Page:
President Obama presents what some feel are controversial gun control measures.
President Obama calls it "difficult." the NRA calls it the "fight of the century."
And now, the White House is planning a campaign-style tour to drum up public support for the President's gun control efforts -- including a ban on assault weapons.
The Associated Press reports 84% of Americans want tougher background checks. That's part of what President Obama is pitching, as he takes on the NRA.
This morning, Connecticut residents will see an op-ed from the President in their local newspaper pitching his $500 million dollar plan to curb gun violence:
23 executive orders aimed at research, mental health, new data for background checks, and 1,000 new school police officers and counselors. "To make a real and lasting difference, Congress too must act," said President Barack Obama.
An assault weapons ban - a ban on high-capacity magazines. It's unclear if either can pass, or how they'd affect gun sales. "It depends on what they ban, how extensive it is and how quickly the manufacturers can come up with new things to sell," said Gun Shop Owner Scott Daugherty.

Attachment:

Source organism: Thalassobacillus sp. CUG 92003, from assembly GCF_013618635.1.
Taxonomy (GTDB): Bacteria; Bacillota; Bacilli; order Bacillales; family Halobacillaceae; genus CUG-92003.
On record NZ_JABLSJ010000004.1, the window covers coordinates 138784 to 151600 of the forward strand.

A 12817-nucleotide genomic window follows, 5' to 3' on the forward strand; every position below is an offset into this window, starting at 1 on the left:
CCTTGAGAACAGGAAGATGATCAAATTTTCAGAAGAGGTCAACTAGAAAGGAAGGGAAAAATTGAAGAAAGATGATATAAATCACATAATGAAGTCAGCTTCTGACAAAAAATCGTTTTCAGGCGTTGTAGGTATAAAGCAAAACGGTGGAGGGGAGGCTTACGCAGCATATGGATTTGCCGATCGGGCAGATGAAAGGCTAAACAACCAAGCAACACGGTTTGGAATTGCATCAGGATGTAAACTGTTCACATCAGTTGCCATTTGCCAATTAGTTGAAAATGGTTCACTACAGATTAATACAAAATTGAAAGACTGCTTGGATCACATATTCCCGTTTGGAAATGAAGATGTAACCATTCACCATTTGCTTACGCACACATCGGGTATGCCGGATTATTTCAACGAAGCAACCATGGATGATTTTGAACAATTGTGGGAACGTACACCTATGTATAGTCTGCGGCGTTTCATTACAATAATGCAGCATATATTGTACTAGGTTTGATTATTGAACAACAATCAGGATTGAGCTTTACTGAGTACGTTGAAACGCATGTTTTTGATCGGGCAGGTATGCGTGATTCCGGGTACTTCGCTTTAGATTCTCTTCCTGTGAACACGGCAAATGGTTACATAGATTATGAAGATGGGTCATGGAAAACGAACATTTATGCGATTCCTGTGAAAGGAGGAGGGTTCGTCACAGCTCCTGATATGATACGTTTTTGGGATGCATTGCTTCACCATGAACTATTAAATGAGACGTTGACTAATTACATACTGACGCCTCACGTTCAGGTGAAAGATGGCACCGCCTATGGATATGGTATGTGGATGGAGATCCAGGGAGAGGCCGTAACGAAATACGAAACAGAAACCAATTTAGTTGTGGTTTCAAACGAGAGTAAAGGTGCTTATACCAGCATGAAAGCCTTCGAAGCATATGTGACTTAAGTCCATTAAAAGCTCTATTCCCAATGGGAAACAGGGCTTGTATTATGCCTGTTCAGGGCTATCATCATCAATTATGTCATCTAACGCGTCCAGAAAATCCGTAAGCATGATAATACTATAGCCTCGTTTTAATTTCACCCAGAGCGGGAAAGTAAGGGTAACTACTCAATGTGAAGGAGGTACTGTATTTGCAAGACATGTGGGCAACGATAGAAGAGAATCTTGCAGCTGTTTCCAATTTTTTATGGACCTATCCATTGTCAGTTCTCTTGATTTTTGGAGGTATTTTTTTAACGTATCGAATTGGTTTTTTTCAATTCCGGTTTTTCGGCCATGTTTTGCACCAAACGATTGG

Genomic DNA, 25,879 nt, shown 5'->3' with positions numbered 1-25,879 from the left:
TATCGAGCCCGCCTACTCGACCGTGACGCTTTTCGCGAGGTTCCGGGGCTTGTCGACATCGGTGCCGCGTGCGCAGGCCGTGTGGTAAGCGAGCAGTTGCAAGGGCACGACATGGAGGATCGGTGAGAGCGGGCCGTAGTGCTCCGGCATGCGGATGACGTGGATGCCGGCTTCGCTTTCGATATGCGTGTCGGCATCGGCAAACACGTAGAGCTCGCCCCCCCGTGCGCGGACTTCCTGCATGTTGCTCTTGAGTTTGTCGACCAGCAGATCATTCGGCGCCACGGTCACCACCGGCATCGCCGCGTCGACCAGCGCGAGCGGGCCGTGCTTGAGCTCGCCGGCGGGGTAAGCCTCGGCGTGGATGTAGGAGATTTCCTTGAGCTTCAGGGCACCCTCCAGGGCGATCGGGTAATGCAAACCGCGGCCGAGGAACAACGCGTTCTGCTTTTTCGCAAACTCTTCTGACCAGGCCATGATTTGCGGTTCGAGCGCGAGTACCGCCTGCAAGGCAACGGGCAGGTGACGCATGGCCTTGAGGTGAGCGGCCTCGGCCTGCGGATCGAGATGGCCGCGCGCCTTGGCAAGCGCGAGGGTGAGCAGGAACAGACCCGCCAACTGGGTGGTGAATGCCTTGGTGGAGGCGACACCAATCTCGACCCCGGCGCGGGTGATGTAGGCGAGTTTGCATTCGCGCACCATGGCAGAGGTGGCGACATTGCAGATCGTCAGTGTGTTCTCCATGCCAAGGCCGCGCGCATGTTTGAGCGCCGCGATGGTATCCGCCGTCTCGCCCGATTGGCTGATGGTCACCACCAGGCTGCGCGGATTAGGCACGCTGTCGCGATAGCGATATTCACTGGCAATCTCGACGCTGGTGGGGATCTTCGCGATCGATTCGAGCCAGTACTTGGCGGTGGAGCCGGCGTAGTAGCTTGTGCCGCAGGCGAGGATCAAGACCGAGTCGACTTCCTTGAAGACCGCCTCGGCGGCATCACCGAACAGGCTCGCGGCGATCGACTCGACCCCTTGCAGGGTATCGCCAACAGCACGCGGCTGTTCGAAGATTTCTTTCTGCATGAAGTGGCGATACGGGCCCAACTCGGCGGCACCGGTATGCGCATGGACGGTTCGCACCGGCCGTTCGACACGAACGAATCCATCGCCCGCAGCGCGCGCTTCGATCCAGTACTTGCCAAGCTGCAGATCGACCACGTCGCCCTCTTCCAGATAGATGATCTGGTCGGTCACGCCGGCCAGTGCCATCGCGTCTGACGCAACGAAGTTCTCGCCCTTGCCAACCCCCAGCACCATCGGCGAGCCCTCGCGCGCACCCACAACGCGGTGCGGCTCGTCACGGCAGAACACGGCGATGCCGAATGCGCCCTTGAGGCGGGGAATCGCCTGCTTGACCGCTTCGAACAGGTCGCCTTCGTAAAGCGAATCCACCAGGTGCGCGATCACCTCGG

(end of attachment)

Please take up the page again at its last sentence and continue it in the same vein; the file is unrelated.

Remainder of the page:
Even in Newtown, some are skeptical. "Please don't tell me in my home I can't choose to have an AK-47, a Bushmaster, whatever it is I think is necessary to defend myself, my family and my home," said Newtown, CT Resident Mark Hill.
But on Capitol Hill, a victim's mother is urging lawmakers to avoid politics. "Shore up your resolve, and keep working - to protect your staffers - our children - our nation. We need you to not give up," said Mother of Tucson, AZ Shooting Victim, Emily Nottingham.
The NRA is taking heat for a new ad criticizing the President for opposing armed security in schools. "Nobody was naming his children. Nobody was doing that," said NRA President David Keene.
The White House called the ad repugnant and cowardly.
Tracie Potts, NBC News.